Date of Award:


Document Type:


Degree Name:

Master of Science (MS)


Human Development and Family Studies

Department name when degree awarded

Family and Human Development

Committee Chair(s)

Thomas R. Lee


Thomas R. Lee


Brent C. Miller


Glen O. Jenson


The concurrent criterion-related validity of the Family Profile (FAMPRO) was investigated using the Family Adaptability and Cohesion Scales II (FACES II), the Self-Report Family Inventory (SFI), and the Family Assessment Device (FAD) as criterion measures . Further analysis was conducted through a principal component factor analysis with a varimax rotation and correlations with a Family Satisfaction Scale.

The Family Profile is an easy-to-administer, -score, and -interpret instrument designed for use in family life education. It is a 35-item instrument that measures seven areas of family functioning: Family Fun, Family Decisions, Family Pride, Family Values, Family Caring, Family Communication, and Family Confidence. The total scores of the Family Profile had strong correlations with the total scores of the three criterion instruments. Additionally, the individual constructs of the Family Profile showed moderate to strong relationships with the corresponding subscales found in the criterion instruments.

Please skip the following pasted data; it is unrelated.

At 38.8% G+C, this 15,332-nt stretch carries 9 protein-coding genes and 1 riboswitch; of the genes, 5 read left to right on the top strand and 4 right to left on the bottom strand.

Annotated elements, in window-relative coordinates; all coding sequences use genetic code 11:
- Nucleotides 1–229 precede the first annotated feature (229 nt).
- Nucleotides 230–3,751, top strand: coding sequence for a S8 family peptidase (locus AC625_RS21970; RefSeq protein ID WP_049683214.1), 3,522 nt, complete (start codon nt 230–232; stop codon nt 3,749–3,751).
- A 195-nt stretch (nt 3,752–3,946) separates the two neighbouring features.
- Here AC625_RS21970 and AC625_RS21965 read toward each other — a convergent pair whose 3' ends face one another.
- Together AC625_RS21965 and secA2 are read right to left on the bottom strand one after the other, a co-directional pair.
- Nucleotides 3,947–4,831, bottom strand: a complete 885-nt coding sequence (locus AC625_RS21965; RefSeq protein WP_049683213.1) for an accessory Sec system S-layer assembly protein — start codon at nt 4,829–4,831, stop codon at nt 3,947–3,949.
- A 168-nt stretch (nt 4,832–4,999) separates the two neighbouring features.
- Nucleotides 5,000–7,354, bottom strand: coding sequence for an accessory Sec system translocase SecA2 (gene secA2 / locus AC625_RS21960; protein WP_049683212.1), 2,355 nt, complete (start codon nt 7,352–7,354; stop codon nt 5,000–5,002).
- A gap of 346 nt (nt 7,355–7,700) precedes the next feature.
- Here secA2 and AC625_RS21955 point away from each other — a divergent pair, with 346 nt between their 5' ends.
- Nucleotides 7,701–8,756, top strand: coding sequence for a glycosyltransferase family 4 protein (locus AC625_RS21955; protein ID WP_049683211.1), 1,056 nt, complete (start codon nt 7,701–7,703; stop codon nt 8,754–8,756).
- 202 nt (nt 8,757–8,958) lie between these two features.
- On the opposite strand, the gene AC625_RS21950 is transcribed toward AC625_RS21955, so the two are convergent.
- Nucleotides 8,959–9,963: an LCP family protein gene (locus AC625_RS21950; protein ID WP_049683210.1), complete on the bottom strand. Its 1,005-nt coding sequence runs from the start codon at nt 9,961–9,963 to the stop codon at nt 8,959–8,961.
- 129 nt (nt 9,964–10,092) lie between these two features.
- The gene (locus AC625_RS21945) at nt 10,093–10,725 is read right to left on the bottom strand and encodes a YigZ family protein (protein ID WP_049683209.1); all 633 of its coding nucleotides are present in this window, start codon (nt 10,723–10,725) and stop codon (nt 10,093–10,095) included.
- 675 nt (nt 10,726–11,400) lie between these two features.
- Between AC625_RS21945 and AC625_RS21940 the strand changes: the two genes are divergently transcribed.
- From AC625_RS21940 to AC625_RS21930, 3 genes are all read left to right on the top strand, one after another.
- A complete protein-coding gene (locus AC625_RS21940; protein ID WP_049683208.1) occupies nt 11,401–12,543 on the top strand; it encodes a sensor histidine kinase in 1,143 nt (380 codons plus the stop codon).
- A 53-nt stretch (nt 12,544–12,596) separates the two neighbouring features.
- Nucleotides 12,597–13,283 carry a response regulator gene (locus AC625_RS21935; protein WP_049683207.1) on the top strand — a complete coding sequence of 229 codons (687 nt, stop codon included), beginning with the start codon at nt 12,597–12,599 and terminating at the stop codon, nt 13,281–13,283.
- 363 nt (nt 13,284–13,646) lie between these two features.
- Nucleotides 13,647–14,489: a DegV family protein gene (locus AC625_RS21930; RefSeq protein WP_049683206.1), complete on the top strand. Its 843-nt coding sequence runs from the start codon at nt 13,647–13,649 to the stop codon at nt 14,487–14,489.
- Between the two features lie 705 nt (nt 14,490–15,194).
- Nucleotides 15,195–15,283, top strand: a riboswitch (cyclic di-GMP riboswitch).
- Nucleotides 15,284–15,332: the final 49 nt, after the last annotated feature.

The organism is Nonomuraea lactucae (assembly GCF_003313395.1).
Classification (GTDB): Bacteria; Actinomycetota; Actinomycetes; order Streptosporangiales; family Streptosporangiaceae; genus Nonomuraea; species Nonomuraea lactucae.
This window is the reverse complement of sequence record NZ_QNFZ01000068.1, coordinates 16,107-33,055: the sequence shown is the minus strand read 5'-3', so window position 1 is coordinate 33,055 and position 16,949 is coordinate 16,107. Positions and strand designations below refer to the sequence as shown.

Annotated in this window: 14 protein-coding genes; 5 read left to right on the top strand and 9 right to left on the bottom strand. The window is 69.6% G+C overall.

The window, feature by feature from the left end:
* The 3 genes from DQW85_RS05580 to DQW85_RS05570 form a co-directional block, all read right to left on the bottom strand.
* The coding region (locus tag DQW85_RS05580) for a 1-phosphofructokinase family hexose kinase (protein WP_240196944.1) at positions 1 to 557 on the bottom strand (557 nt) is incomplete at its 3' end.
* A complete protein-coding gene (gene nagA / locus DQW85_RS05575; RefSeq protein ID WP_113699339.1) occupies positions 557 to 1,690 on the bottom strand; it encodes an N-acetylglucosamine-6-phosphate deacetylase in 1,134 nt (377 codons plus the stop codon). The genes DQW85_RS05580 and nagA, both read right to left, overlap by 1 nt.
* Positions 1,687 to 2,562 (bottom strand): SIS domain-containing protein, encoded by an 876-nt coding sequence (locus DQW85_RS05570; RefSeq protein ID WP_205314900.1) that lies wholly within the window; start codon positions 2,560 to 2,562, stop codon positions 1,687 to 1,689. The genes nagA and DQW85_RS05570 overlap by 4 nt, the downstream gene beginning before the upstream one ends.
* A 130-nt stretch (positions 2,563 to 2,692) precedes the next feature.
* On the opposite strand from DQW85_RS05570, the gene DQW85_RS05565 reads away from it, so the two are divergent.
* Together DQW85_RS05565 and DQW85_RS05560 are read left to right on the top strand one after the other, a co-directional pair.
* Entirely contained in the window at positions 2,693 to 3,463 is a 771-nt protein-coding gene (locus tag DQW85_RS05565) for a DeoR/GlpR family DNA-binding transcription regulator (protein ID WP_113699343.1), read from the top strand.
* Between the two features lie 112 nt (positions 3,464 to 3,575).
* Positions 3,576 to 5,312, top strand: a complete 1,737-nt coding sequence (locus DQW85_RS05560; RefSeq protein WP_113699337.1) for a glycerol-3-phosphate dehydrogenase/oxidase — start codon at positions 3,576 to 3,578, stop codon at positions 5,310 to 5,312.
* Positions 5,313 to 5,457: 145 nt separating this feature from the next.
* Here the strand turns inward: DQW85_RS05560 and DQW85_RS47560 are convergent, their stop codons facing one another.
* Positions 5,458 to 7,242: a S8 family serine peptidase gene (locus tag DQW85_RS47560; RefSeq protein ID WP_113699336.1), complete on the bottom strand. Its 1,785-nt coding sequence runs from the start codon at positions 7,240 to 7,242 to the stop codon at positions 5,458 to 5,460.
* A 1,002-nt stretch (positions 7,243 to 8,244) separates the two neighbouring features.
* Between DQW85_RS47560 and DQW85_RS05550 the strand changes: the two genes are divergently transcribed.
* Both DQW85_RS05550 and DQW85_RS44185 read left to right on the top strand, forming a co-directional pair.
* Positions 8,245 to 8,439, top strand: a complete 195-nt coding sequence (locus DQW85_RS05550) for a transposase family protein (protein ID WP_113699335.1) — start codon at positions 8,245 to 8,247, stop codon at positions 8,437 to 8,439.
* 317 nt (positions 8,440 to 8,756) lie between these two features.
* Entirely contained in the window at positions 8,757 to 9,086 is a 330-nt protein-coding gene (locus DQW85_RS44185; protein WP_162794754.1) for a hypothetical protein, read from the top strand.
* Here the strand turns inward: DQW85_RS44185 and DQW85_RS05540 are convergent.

Factor analysis of the FAMPRO with this sample indicated that the most important factor explaining the largest portion of the variance is the ability of family members to display positive regard to one another in an open and warm manner. The Family Satisfaction Scale created for this project was moderately to strongly correlated with all of the Family Profile's Subscales.

The sample used for this study was taken from undergraduate Family and Human Development classes at Utah State University and had a total N of 194. This nonrandom sample was mostly young, single, and female. The religious preference for 80% of the sample was Mormon (LDS).

While the sample limits generalization of the results, these preliminary results provide sufficient evidence to warrant further research using the Family Profile. Because the FAMPRO is easy to use and interpret, it holds promise as an effective tool for family life educators and clinicians alike.